The Nature Conservancy’s Deborah Barber shares advice for designing with native plants
Enjoying native flowers – in the vase
Be prepared for surprises. You may be the only person who has ever tried using a plant in an arrangement before, and you’ll encounter some unexpected behavior. Unlike tea roses and peonies, native plants are not bred for stability in the vase. Some might close at night, reopening the following morning. (Those might not be the best choice for an arrangement for an evening party!) Some blooms are only open for one day, like passionflower—but what a splendid day it is! Some plants may drop their blossoms by mid-afternoon. I love the fluffy pink globes of nodding wild onion, but I used them in an arrangement exactly once because (it seems obvious now)…they smell like onions. Therefore I suggest…
…If your arrangement needs to impress, do a dry run. The pressure’s on when I offer fresh flower arrangements as silent auction items, or when I show up at dinner parties with garden flowers in hand. Experimenting with flowers or foliage I’ve never cut before sometimes gives me stems that wilt within minutes or hours of arranging them. When I plan to include new materials in a bouquet to share with others, I cut a full day before showtime to see how they behave.
Try an extra cut for the ones that wilt. I’m captivated by the vibrant red of cardinal flower and I was eager to set it off in a bouquet with the glowing gold of brown-eyed Susans, but the cardinal flower kept drooping. I learned in a Facebook native plant group that the sap thickens on contact with air, clogging the vascular system and preventing water uptake. The solution: cut the stem long, plunge it into water immediately, then cut it again underwater to the desired length. Quickly place into your vase. This technique is worth a try with any plant that wilts quickly.
My secret weapon: I love ikebana vases with built-in frogs (sets of vertical pins that hold stems in place). They allow me to make stunning, spare arrangements that focus the viewer on the architectural details of the plants. The pins give me a lot of control over the plant’s position, and the elegant horizontal profile of the vase sets off an arrangement that includes just a few stems. In earliest spring or late, late fall when the garden gives only a few blooms, an ikebana vase can help you make the most of what the season offers.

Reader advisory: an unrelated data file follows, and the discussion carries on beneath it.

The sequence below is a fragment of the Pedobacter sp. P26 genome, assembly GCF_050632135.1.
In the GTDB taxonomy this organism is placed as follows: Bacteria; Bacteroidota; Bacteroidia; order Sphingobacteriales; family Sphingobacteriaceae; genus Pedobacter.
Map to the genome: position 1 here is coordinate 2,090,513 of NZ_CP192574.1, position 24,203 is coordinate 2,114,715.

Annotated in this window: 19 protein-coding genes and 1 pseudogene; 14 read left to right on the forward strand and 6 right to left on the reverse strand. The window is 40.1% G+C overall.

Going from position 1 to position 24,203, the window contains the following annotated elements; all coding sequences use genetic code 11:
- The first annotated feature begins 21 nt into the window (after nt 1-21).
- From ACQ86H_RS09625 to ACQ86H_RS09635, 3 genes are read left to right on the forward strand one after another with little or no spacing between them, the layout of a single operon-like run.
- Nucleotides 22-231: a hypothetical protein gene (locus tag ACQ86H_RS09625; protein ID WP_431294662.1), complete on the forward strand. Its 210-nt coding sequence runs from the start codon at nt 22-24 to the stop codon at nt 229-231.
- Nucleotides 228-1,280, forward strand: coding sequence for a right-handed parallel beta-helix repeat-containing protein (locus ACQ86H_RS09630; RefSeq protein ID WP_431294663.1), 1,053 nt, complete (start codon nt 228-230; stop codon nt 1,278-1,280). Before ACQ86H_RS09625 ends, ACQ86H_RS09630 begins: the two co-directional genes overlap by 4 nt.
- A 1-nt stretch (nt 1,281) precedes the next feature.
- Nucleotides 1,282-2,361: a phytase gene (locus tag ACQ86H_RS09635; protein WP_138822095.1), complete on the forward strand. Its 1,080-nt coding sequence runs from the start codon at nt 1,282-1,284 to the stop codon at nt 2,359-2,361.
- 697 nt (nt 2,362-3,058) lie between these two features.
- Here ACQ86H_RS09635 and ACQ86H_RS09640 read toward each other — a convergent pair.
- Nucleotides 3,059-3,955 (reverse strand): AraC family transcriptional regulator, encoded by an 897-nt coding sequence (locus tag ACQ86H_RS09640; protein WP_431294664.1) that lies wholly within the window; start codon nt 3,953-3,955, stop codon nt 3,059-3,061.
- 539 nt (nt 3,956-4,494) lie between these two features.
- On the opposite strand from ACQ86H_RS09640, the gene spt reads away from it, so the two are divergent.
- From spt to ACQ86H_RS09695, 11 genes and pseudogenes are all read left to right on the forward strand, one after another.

And finally, throughout this adventure…
Realize your resources. A helpful starting point is plantnative.org. There you can find your region’s native plant society, which likely offers informative meetings, plant swaps, plant rescues, field trips, camaraderie and maybe a Facebook discussion group as well. Crescentbloom.com provides leads on native plant societies in English-speaking countries around the world.
When attending plant swaps, I like to have the North American Plant Atlas open on my phone to help me check whether a plant I’m considering is native or introduced in my area. If I’m not sure of the name of a plant, iNaturalist comes in handy here as well.
It’s exciting to be part of a growing movement to make our yards, however large or small, better contribute to the native ecosystems that sustain us. When you plant a native garden, take time to observe the intricate and unique beauty of each bloom — you and your home will be rewarded as you enjoy flowering native plants in a new way.
Great article, introducing native plants to be used. Most people would not think of it but I was extremely excited to read your suggestion using native plants in people’s designs.
Deborah, I very much like your article on flower arranging and enjoy working with native flowers from our garden all summer and into the fall. Your perspectives are very helpful.
I miss not seeing you at Board meetings but have a daughter, Kirsten, who is taking the baton at that level.